RT Visits the Set of Cemetery Junction

We hang with Ricky Gervais and Stephen Merchant on their latest

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RT Visits the Set of Cemetery Junction

"He won't do it," says Ricky Gervais, striding over to RT. He's referring to his round-headed friend Karl Pilkington. Last time we sat down with Gervais he'd suggested Pilkington - co-star of his phenomenally successful podcast series with Stephen Merchant - as a film reviewer for the Tomatometer. "I said, 'They'll pay you 50.' He wasn't interested. I said, 'We'll dress you up as a giant tomato.' He went, 'Oh, this is getting better and better.'"

But while Gervais has failed in that particular recruiting mission, he and Merchant are on fine form today. It's late July and RT has come to the Shepperton Studios set of Cemetery Junction, their first feature film together after success on the small screen with The Office and Extras. The atmosphere is light, the cast and crew seem to be enjoying themselves and Gervais' trademark cackle rings regularly through the air.

Taking its name from a road junction in Gervais' hometown of Reading, the film stars Ralph Fiennes, Emily Watson and Matthew Goode. Relative newcomers Christian Cooke, Tom Hughes, Jack Doolan and Felicity Jones, play its young leads. "It's a film about escaping your roots and that small-town mentality," explains Gervais. "There's a line in it which my mum said to me when I was 18. I told her I was going to France and she said, 'What do you want to go there for? There's parts of Reading you haven't seen.'"

"It's about a group of working-class lads in the 70s, one of whom aspires to be better than his dad - played by Ricky - and not go to work in a factory," continues Merchant. "Instead, he goes to work for Ralph Fiennes' character; a sort-of white-collar job. He finds a role-model in him but in doing that he starts to drift away from his friends who are still in that world. It's the story of them, really, and whether that friendship will last."

Cemetery Junction
Gervais and Merchant on set, rocking the Miami Vice look.

Like all of their work to date, there's a sense that this is a comic take on a delicately-observed slice of real life, but it's not just the hometown location that makes the project feel all the more autobiographical than The Office and Extras. "The coolest kids in school when I was growing up," says Gervais, "the best footballers, the best fighters, the ones who got a girlfriend first -- now they're bald and stacking shelves. The Office was that feeling of, you've already wasted some of your life and you don't want to wake up and go, 'That was it.' With these kids we've condensed that pounding feeling that there must be something out there. They're 23, not 33."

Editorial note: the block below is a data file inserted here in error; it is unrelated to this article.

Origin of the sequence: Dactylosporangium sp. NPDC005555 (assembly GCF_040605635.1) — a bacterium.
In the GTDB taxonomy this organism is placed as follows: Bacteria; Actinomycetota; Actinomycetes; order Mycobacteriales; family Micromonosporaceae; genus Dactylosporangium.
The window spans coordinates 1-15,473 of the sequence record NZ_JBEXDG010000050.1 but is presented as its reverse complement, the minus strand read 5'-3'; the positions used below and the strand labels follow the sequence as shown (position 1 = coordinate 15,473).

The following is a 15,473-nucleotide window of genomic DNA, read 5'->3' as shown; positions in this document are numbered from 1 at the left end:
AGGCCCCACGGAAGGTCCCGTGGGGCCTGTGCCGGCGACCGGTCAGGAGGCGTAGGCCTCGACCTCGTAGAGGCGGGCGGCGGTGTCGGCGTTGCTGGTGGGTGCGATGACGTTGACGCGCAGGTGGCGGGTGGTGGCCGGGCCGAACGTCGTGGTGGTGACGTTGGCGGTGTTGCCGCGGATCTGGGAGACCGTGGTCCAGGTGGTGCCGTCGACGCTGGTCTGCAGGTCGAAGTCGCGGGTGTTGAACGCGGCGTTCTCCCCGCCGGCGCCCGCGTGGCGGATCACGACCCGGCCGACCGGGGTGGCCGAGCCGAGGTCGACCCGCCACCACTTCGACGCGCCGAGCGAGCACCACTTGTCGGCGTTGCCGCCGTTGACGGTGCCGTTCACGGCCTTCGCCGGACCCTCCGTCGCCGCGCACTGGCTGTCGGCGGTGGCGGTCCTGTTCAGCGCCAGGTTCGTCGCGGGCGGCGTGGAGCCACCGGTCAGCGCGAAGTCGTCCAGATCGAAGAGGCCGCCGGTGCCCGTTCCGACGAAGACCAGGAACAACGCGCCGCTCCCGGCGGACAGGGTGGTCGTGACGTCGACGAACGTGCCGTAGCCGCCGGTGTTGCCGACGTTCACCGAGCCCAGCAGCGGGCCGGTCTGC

It seems, too, as though the comedy in Cemetery Junction will come from a slightly different and perhaps unexpected place. "We've lost that level of irony," Gervais tells us. "We've lost that level of, isn't it funny that they're bad? Isn't it funny that they're stupid or they're saying the wrong things? With this we wanted to give them a rip-roaring adventure -- we want you to like these guys. They do get into fights and they do drink too much and chase girls, but it's to be celebrated."

And that's the key point for Gervais and Merchant -- this isn't your average British film. While much of the British industry seems to wallow in gritty realism, get lost in romantic fantasy or strap on a bonnet and put on a posh accent, Gervais and Merchant hope that Cemetery Junction will strike away from pack and, perhaps, present a slightly less blinkered view of life in Britain. "We liked the idea of making it very contained in this small town in the 70s, but with that sort of swagger that you get in Butch Cassidy," explains Merchant. "It's a much smaller story about tiny lives, but in their heads it's epic. No-one lives their lives going, 'I'm a nobody and I'm pathetic.'"

Gervais continues: "Their world is as big to them as it is to us; it's just that they sometimes don't go outside of their square patch of it. Even in the kitchen we've tried to make it cinematic. We've used the widescreen this time; we're not shooting for telly. And we've got our soap-opera radar -- anything that looks slightly cheap is out. We were very conscious that we didn't want this to look drab and dingy, and curtains drawn and kitchen sink. We want this to look like Hollywood doing early-70s England. And we have taken liberties, you know; it's sunny every day in Cemetery Junction for that summer."